• And government subsidized the schools that made the engineers that designed the dam. But the parents subsidized the birth of the engineers. But they were convinced to make love by romantic Hollywood movies. So really, the growth of the aluminum industry was directly subsidized by Gone with the Wind.

          Your point is absurd.

          Bottom line – we CANNOT afford to subsidize enough money to enough people, to put enough EVs on the road to make the slightest difference. We would be vastly better served taking the $10 billion or so and devoting it to inventing better and cheaper batteries than can be used by manufacturers to make better and cheaper cars without any subsides at all. or taxing people less, so they have more money to afford electric cars.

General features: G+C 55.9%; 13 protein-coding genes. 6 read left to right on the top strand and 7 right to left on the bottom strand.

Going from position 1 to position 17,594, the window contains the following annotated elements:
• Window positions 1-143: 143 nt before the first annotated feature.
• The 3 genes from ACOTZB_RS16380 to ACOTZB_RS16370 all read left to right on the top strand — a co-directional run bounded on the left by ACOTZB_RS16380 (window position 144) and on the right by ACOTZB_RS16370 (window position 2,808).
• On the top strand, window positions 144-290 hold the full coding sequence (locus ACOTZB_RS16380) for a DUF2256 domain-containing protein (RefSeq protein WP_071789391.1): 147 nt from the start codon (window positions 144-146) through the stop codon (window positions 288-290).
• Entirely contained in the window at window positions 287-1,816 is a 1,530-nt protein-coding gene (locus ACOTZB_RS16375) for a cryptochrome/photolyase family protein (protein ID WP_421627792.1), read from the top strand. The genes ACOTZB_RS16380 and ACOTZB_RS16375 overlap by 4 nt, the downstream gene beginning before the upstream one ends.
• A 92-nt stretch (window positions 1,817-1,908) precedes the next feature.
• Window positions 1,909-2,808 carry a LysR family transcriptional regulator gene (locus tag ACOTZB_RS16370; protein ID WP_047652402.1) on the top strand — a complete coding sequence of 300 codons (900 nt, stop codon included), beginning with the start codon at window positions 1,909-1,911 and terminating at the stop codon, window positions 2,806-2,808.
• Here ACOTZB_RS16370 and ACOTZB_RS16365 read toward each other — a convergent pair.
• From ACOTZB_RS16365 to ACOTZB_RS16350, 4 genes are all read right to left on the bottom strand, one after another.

• You claimed that aluminum was made without subsidies. That was entirely incorrect, as the Columbia River hydrosystem that was heavily subsidized made victory possible for the Allies in World War II. Your response changed the subject to claim instead that subsidies are flowing everywhere. And that is the point of Michael Hutcheson.

          • You are stating that cheap aluminum would not have happened without cheap electricity. And since the government subsidized a hydroelectric dam which provided some of that cheap electricity, then in fact the government is responsible for making aluminum cheaper. That is not how economics work.